For what it’s worth, the lack of Typeclasses is why I gave up on Elm. For an otherwise fairly usable language, it was just too inconvenient.
Purescript is very promising. Unfortunately, I think the learning curve may be too high for many people. Elm has a simple and straightforward UI system that you’re basically required to use, whereas purescript gives you some options, and the one I found first (Halogen) uses concepts that are well beyond the experience of your average programmer. Elm’s nested tree system is relatively very approachable.
Do you have some example code of where you found it too difficult to go without typeclasses? In the majority of cases I come across, it is usually solvable in a different style than the person is used to. A lot of people come from languages like Haskell, and expect Elm to have all the features Haskell does – and therefore end up trying to solve problems in a Haskell manner, which can be very frustrating once you realize that Elm doesn’t have typeclasses. I’d be very interested in seeing what you came up against :)
it is usually solvable in a different style than the person is used to.
All of these languages are Turing Complete. It’s always doable, but not always convenient.
The most prominent example I remember is wanting sets and maps with keys of arbitrary types.
I actually discuss that exact problem in the blog post, including linking to the solution, a package called elm-all-dict which I wrote a long, long time ago and still maintain.
It’s pretty convenient - just use EveryDict anywhere where you might’ve put a normal Dict. There’s a small hit to performance, but nothing you would notice unless you’re processing info from Hubble or something.
So you’re basically emulating typeclasses by explicitly passing the relevant functions. Like I said, that works, but completely eliminates any of the convenience or safety afforded by unique global typeclasses. It also doesn’t really generalize well to things more complicated than, say, Ord or Hashable. Soon you have to start passing around giant objects full of lots of functions, and now you’re just doing typeclasses by hand.
Actually, EveryDict doesn’t require you to pass in relevant functions. AllDict does, but EveryDict hashes things for you. So no, not quite.
But also: the point is that typeclasses, for most things, are a nice-to-have. If you write your code in a different manner, then it’s not a need-to-have. Very few people have these problems in production - I’m among the people who have written the most Elm and have rarely thought “oh typeclasses would help me write this view in a better way”. Other things are more important to increasing Elm adoption and ease of use over typeclasses.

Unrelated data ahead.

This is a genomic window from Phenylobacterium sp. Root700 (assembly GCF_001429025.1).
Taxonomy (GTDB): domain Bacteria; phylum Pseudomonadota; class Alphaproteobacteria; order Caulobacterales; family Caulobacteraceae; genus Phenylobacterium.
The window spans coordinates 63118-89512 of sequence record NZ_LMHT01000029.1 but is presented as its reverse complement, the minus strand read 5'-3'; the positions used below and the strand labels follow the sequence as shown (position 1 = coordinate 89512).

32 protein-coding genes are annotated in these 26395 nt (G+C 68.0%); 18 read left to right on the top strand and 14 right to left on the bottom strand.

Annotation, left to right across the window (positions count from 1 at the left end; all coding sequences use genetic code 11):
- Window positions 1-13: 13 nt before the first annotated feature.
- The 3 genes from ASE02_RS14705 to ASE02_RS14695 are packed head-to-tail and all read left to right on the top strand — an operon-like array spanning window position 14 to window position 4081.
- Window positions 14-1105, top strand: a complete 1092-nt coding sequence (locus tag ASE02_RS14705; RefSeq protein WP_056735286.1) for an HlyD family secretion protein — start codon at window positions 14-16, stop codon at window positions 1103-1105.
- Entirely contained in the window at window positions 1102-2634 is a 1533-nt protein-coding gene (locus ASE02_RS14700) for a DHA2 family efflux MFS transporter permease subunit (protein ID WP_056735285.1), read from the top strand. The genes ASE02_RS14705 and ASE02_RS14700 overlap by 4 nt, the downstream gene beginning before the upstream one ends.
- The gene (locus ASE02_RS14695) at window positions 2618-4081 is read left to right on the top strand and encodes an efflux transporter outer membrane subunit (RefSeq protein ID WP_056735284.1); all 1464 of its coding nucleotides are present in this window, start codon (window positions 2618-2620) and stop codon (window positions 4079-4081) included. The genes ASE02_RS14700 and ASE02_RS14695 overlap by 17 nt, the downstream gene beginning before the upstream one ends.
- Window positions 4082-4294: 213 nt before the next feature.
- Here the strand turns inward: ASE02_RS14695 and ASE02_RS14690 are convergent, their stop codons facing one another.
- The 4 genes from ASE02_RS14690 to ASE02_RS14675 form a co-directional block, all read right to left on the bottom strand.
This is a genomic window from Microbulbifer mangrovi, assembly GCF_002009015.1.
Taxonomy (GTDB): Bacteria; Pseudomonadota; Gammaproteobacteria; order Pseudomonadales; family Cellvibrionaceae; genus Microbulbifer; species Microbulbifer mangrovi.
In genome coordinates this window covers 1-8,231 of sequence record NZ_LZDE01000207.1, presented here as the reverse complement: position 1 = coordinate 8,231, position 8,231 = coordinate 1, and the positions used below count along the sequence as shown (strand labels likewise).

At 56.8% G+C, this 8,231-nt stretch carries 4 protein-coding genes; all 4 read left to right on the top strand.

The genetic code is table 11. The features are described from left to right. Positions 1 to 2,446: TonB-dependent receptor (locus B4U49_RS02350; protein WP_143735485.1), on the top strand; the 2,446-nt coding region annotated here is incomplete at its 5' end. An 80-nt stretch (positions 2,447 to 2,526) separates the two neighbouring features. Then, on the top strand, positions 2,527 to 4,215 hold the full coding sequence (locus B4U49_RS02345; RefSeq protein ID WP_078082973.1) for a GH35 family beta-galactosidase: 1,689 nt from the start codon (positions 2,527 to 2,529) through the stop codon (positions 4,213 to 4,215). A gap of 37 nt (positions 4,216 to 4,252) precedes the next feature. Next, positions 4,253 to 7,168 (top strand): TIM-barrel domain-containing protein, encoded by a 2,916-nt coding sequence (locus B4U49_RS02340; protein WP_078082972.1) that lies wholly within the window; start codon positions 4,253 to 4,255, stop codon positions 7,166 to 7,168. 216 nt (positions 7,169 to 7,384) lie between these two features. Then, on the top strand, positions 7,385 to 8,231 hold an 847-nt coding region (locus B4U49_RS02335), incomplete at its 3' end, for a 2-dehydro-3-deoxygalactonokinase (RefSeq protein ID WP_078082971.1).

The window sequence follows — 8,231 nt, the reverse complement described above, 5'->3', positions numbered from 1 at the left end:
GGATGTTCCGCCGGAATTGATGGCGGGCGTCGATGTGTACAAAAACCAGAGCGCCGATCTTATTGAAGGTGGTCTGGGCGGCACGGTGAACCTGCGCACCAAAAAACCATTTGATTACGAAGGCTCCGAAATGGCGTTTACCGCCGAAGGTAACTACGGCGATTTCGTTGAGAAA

So I’m not trying to say that typeclasses don’t have a place - they definitely do, and they should be added in. But they need a lot of thinking about first, and there are other things to address first. Hence why the yet
I wonder if they are going to try to do some kind of ML module thing.
I personally find ML-style modules to be a stricter, but stronger abstraction for libraries than typeclasses.
Also, I don’t quite understand the final point in the post: needing to look up viewSomething to understand viewCity etc. Isn’t the whole point of writing modular code that you don’t have to really care about what the implementation details are? If you need to understand the implementation entirely (as you might for a rendering function), having typeclasses vs modules vs some other abstraction mechanism becomes mostly irrelevant.
Yeah, maybe I didn’t explain that last bit so well. I think my point was that you can already write things in a type-class style (by ensuring each record has a contract of record -> Html msg), but that that style does not give you much extra in terms of readability nor in boilerplate. Boilerplate is the problem that most people are facing with Elm right now - and the introducing of typeclasses may be either harmful or overkill for that problem
record -> Html msg
It’s been discussed, and actually effect-modules have a syntax inspired by OCaml’s parameterised modules.